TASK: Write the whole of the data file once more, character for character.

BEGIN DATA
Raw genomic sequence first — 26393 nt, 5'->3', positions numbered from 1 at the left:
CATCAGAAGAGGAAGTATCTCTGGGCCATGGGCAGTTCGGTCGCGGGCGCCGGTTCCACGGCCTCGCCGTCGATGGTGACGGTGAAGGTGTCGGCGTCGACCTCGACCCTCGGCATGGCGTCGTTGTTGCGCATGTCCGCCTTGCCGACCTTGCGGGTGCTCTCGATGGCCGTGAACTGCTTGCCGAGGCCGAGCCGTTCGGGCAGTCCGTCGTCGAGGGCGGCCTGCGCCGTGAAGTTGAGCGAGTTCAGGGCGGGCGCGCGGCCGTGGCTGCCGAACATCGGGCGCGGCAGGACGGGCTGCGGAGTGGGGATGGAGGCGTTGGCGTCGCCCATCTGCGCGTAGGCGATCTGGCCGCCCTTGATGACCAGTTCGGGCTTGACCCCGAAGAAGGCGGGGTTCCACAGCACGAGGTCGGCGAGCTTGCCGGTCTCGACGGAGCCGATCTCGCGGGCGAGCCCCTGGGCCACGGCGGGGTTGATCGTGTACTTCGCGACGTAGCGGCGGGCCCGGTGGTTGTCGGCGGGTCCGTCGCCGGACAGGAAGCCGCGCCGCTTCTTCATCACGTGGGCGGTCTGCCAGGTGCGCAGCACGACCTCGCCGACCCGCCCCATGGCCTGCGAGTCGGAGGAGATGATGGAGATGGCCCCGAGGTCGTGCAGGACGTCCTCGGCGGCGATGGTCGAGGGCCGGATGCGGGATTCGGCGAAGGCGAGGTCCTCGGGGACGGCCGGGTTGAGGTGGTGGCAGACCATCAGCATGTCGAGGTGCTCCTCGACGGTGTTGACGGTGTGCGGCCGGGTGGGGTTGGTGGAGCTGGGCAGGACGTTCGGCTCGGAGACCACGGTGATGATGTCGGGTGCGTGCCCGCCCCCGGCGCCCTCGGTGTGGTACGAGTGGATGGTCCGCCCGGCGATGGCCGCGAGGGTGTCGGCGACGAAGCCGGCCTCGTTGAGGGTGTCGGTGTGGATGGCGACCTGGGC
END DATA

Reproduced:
Raw genomic sequence first — 26393 nt, 5'->3', positions numbered from 1 at the left:
CATCAGAAGAGGAAGTATCTCTGGGCCATGGGCAGTTCGGTCGCGGGCGCCGGTTCCACGGCCTCGCCGTCGATGGTGACGGTGAAGGTGTCGGCGTCGACCTCGACCCTCGGCATGGCGTCGTTGTTGCGCATGTCCGCCTTGCCGACCTTGCGGGTGCTCTCGATGGCCGTGAACTGCTTGCCGAGGCCGAGCCGTTCGGGCAGTCCGTCGTCGAGGGCGGCCTGCGCCGTGAAGTTGAGCGAGTTCAGGGCGGGCGCGCGGCCGTGGCTGCCGAACATCGGGCGCGGCAGGACGGGCTGCGGAGTGGGGATGGAGGCGTTGGCGTCGCCCATCTGCGCGTAGGCGATCTGGCCGCCCTTGATGACCAGTTCGGGCTTGACCCCGAAGAAGGCGGGGTTCCACAGCACGAGGTCGGCGAGCTTGCCGGTCTCGACGGAGCCGATCTCGCGGGCGAGCCCCTGGGCCACGGCGGGGTTGATCGTGTACTTCGCGACGTAGCGGCGGGCCCGGTGGTTGTCGGCGGGTCCGTCGCCGGACAGGAAGCCGCGCCGCTTCTTCATCACGTGGGCGGTCTGCCAGGTGCGCAGCACGACCTCGCCGACCCGCCCCATGGCCTGCGAGTCGGAGGAGATGATGGAGATGGCCCCGAGGTCGTGCAGGACGTCCTCGGCGGCGATGGTCGAGGGCCGGATGCGGGATTCGGCGAAGGCGAGGTCCTCGGGGACGGCCGGGTTGAGGTGGTGGCAGACCATCAGCATGTCGAGGTGCTCCTCGACGGTGTTGACGGTGTGCGGCCGGGTGGGGTTGGTGGAGCTGGGCAGGACGTTCGGCTCGGAGACCACGGTGATGATGTCGGGTGCGTGCCCGCCCCCGGCGCCCTCGGTGTGGTACGAGTGGATGGTCCGCCCGGCGATGGCCGCGAGGGTGTCGGCGACGAAGCCGGCCTCGTTGAGGGTGTCGGTGTGGATGGCGACCTGGGC